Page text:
Pass symbols through MathLink with full context information

How can I ensure that symbols passed through MathLink retain their full context information? When using MathLink naively, they do not.

Demonstration, controlling another kernel:

link = LinkLaunch["\"" <> First[$CommandLine] <> "\" -mathlink"]; LinkRead[link]; (* read initial prompt *) foox; (* create symbol *) AppendTo[$ContextPath, "foo"]; (* add foo to context path so now x refers to foox *)

Context[x] (* verify the context of x *)
(* "foo" *)

LinkWrite[link, Unevaluated@EvaluatePacket[Context[foox]]] (* send foox to the other kernel and check its context there *)
(* Hold[ReturnPacket["Global"]] *)


The other kernel thinks that x has context Global. It must have been sent without any context information. I want it to retain its context, foo, while being sent over.

It's the same situation when sending symbols back through the link: they do not retain context information.

I do have a sort of a workaround: temporarily unset $ContextPath on both sides of the link. Block[{$ContextPath},
LinkWrite[link, Unevaluated@EvaluatePacket[Block[{$ContextPath}, (* code goes here*)]] ]  But this has obvious undesirable effects. For example, what if the code that is being sent has ToExpression? Parsing is influenced by $ContextPath. What if the code sets $ContextPath? Many things will break in obscure ways. This can be made more complicated to fix some of the problems, but I am hoping for a better way. If I do the same experiment with the parallel tools (ParallelEvaluate[..., DistributedContexts -> None]), I see that context information is in fact preserved. So there must be a way to accomplish this. • Comments are not for extended discussion; this conversation has been moved to chat. – Mr.Wizard Nov 30 '16 at 4:24 1 Answer The best I could come up with so far is the following code. It sends some code through link to another kernel for evaluation, then it retrieves the result. linkEval[link_][HoldComplete[code_]] := Module[{result}, Block[{$ContextPath = {}, $Context = "myPrivateContext"}, LinkWrite[link, Unevaluated@EvaluatePacket[$result = code;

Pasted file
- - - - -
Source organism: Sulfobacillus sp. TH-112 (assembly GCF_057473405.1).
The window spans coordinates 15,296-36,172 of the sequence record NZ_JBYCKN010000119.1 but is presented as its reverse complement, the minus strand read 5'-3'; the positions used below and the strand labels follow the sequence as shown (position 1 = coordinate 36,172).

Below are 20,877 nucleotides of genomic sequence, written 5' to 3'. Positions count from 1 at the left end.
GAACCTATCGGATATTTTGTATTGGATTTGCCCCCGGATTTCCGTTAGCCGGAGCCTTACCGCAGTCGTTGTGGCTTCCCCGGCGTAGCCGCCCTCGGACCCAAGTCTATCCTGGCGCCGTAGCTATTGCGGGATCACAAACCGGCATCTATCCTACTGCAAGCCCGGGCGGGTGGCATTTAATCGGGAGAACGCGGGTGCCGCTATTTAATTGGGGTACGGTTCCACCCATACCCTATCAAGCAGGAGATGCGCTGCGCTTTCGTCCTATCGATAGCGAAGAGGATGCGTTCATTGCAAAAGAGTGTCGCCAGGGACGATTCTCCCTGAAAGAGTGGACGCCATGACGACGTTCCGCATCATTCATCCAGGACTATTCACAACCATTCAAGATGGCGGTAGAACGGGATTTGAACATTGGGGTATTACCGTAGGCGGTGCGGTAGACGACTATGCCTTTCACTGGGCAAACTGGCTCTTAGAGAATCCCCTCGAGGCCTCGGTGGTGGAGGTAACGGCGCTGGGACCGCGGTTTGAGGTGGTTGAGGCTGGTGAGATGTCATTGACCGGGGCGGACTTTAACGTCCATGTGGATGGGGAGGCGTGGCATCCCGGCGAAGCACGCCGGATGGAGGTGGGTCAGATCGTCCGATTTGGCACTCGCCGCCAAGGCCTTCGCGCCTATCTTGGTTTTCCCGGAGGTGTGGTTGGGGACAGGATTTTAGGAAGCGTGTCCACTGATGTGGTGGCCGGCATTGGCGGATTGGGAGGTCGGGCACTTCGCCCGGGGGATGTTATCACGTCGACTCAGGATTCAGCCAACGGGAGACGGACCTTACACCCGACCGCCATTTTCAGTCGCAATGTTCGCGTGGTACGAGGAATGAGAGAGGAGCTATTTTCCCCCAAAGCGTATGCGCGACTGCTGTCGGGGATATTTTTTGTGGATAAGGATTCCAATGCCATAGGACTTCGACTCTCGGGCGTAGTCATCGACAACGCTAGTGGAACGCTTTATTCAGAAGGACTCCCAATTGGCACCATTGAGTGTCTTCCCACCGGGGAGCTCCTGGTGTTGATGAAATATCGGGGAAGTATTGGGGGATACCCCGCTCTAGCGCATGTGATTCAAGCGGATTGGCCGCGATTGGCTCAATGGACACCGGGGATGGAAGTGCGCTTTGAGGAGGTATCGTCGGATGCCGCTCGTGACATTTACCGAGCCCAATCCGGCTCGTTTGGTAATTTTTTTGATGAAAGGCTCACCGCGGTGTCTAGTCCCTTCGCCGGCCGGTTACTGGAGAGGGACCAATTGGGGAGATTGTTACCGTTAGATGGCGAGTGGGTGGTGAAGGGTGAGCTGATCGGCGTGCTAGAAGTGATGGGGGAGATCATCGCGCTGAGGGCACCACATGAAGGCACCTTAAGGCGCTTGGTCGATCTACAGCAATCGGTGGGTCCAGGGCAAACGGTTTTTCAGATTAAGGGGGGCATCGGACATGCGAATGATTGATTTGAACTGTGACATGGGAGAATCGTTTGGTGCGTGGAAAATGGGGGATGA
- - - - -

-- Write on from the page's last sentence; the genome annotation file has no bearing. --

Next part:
Block[{$ContextPath = {},$Context = "myPrivateContext"},
OwnValues[$result] ] ] ] ]; While[True, result = LinkRead[link]; Switch[result, _ReturnPacket, Break[], _TextPacket, Print@First[result], _, Null (*Print[result]*) ] ]; Replace[result, ReturnPacket[{_ :> expr_}] :> HoldComplete[expr]] ]  The Block[{$ContextPath={}, $Context = "myPrivateContext"}, ...] is a hack to force sending fully qualified symbol names. I want this even for System symbols because the link may connect kernels of different versions, so we set it to {} instead of allowing the default {"System", "Global"}. We don't want to evaluate code with a special $ContextPath, so we evaluate it normally and assign the result to $result. To prevent a second evaluation of the contents of $result, we send back its OwnValues. This is again done in such a way so that symbol names are sent with the context prepended.

This seems to work in most situations, e.g. evaluating Sequence[] returns as Sequence[]. Evaluating Unevaluated[] also return as Sequence[] because several symbols we use (e.g. RuleDelayed in OwnValues) are only HoldAll and HoldSequence but not HoldAllComplete. But the parallel tools don't do any better either.

• To get fully-qualified symbol names, try something like Block[{Internal\$ContextMarks = True}, ...]` – ilian Sep 26 '17 at 14:47
• @ilian Wow, thanks for pointing that out! This stuff should really be documented to some extent, along with things like WithLocalSettings, InheritedBlock, etc. This doesn't even appear in the parallel tools source code. – Szabolcs Sep 26 '17 at 18:53